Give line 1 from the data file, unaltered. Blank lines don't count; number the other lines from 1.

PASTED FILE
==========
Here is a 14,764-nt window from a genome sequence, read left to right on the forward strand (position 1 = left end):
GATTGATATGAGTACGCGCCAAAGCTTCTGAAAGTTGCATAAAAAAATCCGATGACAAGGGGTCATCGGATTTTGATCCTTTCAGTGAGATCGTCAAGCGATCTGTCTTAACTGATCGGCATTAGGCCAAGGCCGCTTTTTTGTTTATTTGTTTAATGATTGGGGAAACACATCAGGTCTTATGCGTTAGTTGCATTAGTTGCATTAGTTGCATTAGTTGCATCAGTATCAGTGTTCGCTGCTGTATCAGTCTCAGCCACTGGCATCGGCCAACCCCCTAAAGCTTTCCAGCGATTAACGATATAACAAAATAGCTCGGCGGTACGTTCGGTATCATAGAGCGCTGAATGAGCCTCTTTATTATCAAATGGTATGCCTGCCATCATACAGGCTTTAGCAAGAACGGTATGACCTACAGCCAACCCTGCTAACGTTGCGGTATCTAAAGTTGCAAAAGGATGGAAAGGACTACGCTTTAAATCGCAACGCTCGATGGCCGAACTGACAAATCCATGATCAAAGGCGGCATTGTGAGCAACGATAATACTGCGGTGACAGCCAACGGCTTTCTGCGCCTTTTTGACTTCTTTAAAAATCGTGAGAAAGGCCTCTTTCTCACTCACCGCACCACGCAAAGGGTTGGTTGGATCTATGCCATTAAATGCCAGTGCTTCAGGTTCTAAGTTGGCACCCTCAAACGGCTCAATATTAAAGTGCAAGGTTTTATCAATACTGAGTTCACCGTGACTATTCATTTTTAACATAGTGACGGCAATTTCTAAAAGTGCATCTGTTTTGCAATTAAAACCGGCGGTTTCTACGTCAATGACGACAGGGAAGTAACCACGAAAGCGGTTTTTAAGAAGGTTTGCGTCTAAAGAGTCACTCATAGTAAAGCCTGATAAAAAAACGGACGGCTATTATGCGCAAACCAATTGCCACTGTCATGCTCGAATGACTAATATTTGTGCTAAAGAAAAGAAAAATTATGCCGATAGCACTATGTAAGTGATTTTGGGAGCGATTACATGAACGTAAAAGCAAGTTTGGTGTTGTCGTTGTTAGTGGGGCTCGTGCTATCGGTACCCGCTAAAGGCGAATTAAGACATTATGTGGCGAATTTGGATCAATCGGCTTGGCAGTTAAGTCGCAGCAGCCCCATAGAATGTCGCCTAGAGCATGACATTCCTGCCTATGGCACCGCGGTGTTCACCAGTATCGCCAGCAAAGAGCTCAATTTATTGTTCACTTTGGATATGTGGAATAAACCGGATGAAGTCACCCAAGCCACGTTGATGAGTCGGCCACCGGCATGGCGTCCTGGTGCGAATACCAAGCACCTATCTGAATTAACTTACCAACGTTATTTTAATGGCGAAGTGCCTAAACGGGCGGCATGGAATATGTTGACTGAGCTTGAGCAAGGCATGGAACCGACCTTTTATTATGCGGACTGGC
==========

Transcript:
Here is a 14,764-nt window from a genome sequence, read left to right on the forward strand (position 1 = left end):